How do you talk about your ex?
Did things end well? Or not so well, and you explain the animosity by declaring that they were 'out of their mind', 'crazy' or 'unhinged'? This kind of language is harmful and enormously disrespectful of people with mental health problems, so we wouldn't normally use it - but here it's important to use those labels.
In the 1938 stage play Gas Light, the husband tries to convince his wife that she is 'insane' by manipulating small elements of their environment (such as dimming the gas lights in the house) and insisting that she is remembering things incorrectly or delusional when she points out the changes. Gaslighting today is a form of manipulation that puts seeds of doubt into someone's mind, making them question their own memory, perception and sanity.
We've all heard about someone's 'crazy' ex partner, and we probably dismissed it at the time as a bad, but inevitable ending. For Lucie, this kind of comment is a red flag. As she explains in the podcast - did it really end badly because of the other person's delusions, or do you not want to take responsibility in the role you played? Might you have been gaslighting your ex?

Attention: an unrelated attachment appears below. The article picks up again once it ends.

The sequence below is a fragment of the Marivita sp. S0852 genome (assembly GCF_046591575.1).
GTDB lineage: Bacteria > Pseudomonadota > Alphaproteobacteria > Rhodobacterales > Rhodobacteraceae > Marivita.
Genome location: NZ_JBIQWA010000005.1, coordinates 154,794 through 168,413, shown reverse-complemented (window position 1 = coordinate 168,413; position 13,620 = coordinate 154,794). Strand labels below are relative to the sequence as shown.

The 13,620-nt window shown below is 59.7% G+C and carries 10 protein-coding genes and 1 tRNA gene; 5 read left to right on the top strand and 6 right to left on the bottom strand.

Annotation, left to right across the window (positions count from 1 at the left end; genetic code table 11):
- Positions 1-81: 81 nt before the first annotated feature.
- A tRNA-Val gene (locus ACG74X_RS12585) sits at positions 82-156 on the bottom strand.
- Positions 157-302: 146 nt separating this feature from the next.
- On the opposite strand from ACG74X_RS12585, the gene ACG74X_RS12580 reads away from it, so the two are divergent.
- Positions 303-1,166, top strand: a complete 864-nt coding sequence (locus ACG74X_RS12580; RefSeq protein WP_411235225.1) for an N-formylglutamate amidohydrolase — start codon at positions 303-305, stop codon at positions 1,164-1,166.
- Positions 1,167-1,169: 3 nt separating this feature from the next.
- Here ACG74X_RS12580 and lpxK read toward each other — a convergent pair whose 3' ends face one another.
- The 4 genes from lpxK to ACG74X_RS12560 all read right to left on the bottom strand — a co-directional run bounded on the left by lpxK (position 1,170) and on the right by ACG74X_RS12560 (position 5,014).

Domestic abuse is a loaded term, encompassing any type of controlling, bullying, threatening or violent behaviour between people in a relationship. It includes emotional, physical, sexual, financial or psychological abuse, and it can occur in any relationship - even within families.
This description of domestic violence sounds scary, but as Chlo and Chaka point out, as a victim you explain it away. You believe your partner loves you and that if you just changed your behaviour, even just a little bit, things might be different. Lucie makes it clear that by putting the onus on the victim to leave as opposed to questioning the perpetrator, we are victim blaming. This fascination with why people stay stops the conversation around society's responsibility to intercept perpetrators and educate what healthy relationships look like. We shouldn't have to learn through trial and error.
Anyone can be a victim or a survivor of domestic abuse, but it disproportionately affects women. Two women are killed every week by current or ex partners in England and Wales, and two out of three women who approach a refuge are turned away. Almost a fifth of refuges have closed since 2010 and their capacity is dwindling. This makes it even more dangerous for victims to leave, especially as they are most vulnerable and the perpetrator most dangerous once they've walked out the door.
That's why we wanted to do a podcast episode on relationships, and in particular, on domestic abuse. We all think we know what domestic abuse is, but beyond physical violence and TV shows we don't talk about it enough. We'd like to think we'd support our friend if they were a victim, but would we call out our friend if they were the perpetrator?
Three great guests join us at Kicking the Kyriarchy in the episode below. Have a listen and let us know what you think.
Like Chaka says "I love her, but I had to love myself more."